4
$\begingroup$

I am looking for someone to either point out a mistake or help me to improve the argument in terms of clarity, conciseness, and more standard mathematical argument.

Let $x$ be an integer such that $x, x+1, x+2, \dots, x+n-1$ is a sequence of consecutive integers.

Let $r_i$ be defined as:

$$r_i = \dfrac{x+i}{\gcd(x+i,x+i-2)\gcd(x+i,x+i-3)\dots\gcd(x+i,x+1)}$$

So, for example:

  • $r_0 = x$
  • $r_1 = x+1$
  • $r_2 = \dfrac{x+2}{\gcd(x+2,x)}$
  • $r_3 = \dfrac{x+3}{\gcd(x+3,x+1)\gcd(x+3,x)}$

Here's my intuition:

$$\frac{(x+n-1)!}{(x-1)!\prod\limits_{i < n}r_i} \le (n-1)!$$

For $x=a(n-1)!$, $\dfrac{(x+n-1)!}{(x-1)!\prod\limits_{i < n}r_i} = (n-1)!$ since:

$r_i = \dfrac{x+i}{i}$ since if there exists a prime $p$ that divides $x+i$ and also divides $x+j$ where $j < i$, then $p | (i-j)$ so that $p | x$ which gives $p | i$.

To complete the argument, I show that if the proposition is true of $x$, then it is also true of $\frac{x}{p}$.

For $r_i$:

  • if $p | (x+i)$ and $i < p$, it follows that this is the first time the prime is encountered $r_i$ remains the same as before.
  • if $p | (x+i)$ and $i > p$, it follows that $r_i = \frac{\text{prev}\_r_i}{p}$ and $r_p$ no longer has this value divided.
  • Let $r(x,n) = \prod\limits_{i < n}r_i$
  • Now, $\prod{r_i}$ depends on the number of integers that are divisible by $p$. if $p$ does not divide $x$, then the count of the integers divisible by $p$ is equal or less to the count when $p$ divides $x$ so that:

$r(x,n) \le r(\frac{x}{p},n)$

Does this complete the argument to show that:

$$\frac{(x+n-1)!}{(x-1)!r(x,n)} \le (n-1)!$$


Edit: My assumptions about each $r_i$ being relatively prime to each other is not correct. For example, consider: $36, 37, 38, 39, 40$

$r_0 = 36$ but $r_4 = 10$

For this reason, I removed the assumption about being relatively prime and primorials.

$\endgroup$
  • $\begingroup$ You wrote that $r_i$ is to be defined as $r_i = \dfrac{x+i}{\gcd(x+i,x+i-2)\gcd(x+i,x+i-3)\dots\gcd(x+i,x+1)}$. However, in the examples below it and based on the context of the rest of your question, it seems you are missing a factor of $\gcd(x+i,x)$ in the denominator. $\endgroup$ – John Omielan Aug 27 at 22:13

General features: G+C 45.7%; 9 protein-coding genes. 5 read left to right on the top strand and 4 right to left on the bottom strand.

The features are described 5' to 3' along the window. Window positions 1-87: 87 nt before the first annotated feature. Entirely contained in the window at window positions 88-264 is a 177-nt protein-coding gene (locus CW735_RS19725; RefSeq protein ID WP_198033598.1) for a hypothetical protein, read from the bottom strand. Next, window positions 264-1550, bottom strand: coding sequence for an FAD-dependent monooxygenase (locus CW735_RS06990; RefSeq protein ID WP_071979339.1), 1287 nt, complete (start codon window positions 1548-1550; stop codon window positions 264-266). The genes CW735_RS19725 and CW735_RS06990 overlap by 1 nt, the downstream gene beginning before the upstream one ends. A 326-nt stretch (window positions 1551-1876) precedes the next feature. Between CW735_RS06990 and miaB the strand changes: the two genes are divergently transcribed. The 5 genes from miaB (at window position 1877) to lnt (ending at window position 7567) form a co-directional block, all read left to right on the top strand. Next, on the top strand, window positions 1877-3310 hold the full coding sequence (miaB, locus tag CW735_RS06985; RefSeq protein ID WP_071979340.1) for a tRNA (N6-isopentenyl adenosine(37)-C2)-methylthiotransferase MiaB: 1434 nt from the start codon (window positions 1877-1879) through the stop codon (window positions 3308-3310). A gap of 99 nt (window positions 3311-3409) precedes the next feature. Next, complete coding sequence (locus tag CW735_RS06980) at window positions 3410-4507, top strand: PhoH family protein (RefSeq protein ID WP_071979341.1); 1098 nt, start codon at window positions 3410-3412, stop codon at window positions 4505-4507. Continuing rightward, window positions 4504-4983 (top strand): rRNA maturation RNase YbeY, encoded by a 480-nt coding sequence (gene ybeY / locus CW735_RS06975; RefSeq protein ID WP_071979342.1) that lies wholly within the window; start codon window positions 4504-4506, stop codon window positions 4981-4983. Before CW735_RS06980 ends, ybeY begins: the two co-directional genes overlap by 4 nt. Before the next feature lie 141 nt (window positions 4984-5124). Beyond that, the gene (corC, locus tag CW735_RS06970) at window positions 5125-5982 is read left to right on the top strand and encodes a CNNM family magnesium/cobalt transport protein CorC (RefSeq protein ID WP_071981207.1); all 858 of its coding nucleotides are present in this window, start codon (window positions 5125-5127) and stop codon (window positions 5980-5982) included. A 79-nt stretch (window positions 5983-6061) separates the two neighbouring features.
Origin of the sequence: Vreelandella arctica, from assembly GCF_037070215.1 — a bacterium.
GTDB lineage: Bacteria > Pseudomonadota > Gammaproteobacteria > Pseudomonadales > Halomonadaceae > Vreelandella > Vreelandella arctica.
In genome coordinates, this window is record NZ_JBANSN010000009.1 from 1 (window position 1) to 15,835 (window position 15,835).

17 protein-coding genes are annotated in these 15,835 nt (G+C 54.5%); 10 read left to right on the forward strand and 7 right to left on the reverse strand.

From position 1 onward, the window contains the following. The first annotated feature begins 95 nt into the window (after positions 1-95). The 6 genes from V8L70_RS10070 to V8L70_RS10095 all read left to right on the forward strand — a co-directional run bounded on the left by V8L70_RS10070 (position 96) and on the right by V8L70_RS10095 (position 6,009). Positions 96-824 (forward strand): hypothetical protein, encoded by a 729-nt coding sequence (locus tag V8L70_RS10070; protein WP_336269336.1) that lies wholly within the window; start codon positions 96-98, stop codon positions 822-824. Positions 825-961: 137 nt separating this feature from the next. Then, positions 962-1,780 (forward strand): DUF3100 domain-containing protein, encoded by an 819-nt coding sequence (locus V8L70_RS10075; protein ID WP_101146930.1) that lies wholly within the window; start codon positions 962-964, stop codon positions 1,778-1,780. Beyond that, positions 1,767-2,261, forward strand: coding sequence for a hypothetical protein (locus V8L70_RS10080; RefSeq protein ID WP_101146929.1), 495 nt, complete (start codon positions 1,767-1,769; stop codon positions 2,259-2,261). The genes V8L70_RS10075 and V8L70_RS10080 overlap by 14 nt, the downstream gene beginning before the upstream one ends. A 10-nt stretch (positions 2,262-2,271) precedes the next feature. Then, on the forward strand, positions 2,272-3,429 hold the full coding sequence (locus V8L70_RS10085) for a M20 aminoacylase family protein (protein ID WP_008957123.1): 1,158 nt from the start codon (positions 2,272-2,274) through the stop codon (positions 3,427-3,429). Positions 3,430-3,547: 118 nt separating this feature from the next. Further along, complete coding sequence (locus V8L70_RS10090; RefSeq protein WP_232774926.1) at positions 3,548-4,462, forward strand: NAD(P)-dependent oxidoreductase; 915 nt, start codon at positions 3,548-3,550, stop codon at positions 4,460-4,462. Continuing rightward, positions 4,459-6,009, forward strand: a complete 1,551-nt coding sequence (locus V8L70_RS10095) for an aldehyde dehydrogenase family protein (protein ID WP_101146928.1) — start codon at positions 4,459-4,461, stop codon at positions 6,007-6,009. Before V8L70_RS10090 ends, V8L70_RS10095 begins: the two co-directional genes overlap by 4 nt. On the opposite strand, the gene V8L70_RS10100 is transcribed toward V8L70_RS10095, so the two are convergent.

1
$\begingroup$

You are trying to prove

$$\frac{(x+n-1)!}{(x-1)!\prod\limits_{i < n}r_i} \le (n-1)! \tag{1}\label{eq1A}$$

With $x = a(n - 1)!$, you state that you get an equality in \eqref{eq1A}, with this being due to

$r_i = \dfrac{x+i}{i}$ since if there exists a prime $p$ that divides $x+i$ and also divides $x+j$ where $j < i$, then $p | (i-j)$ so that $p | x$ which gives $p | i$.

The statement starting from "if there exists ..." is correct, but your conclusion that $r_i = \dfrac{x+i}{i}$ is not true for any composite $i$. This is because you do not account for the prime factor $p$ possibly occurring among all of the products more times than it occurs in $i$. In particular, if $i = jk$, with $1 \lt j, k \le i - 2$, then $\gcd(x + i, x + j) \ge j$, $\gcd(x + i, x + k) \ge k$ and $\gcd(x + i, x) = i$. The best case scenario occurs when $j = k$ and is prime, which means the denominator will always be $\ge ji$.

For example, let $n = 5$ and $a = 1$ so $x = a(n - 1)! = 4! = 24$. This gives

$$\begin{equation}\begin{aligned} r_4 & = \frac{x+4}{\gcd(x+4,x+2)\gcd(x+4,x+1)\gcd(x+4,x)} \\ & = \frac{x+4}{2(1)(4)} \\ & = \frac{x+4}{8} \end{aligned}\end{equation}\tag{2}\label{eq2A}$$

Note that if your assumption $r_i = \frac{x + i}{i}$ were true, then the left side of \eqref{eq1A} would be

$$\begin{equation}\begin{aligned} \frac{(x+n-1)!}{(x-1)!\prod\limits_{i < n}r_i} & = \frac{\prod\limits_{i=0}^{n-1}(x + i)}{x\prod\limits_{i=1}^{n-1}\frac{x + i}{i}} \\ & = \frac{\prod\limits_{i=0}^{n-1}(x + i)}{\left(\frac{\prod\limits_{i=0}^{n-1}(x + i)}{\prod\limits_{i=1}^{n-1}i}\right)} \\ & = (n - 1)! \end{aligned}\end{equation}\tag{3}\label{eq3A}$$

so that part of your statement is correct. However, with my counter-example, since the denominator is $\frac{1}{2}$ of what is used in \eqref{eq3A}, you get a result of $2(n-1)! = 48$ instead, so \eqref{eq1A} is not true in that case.

| cite | improve this answer | |
$\endgroup$

Your Answer

By clicking “Post Your Answer”, you agree to our terms of service, privacy policy and cookie policy

Not the answer you're looking for? Browse other questions tagged or ask your own question.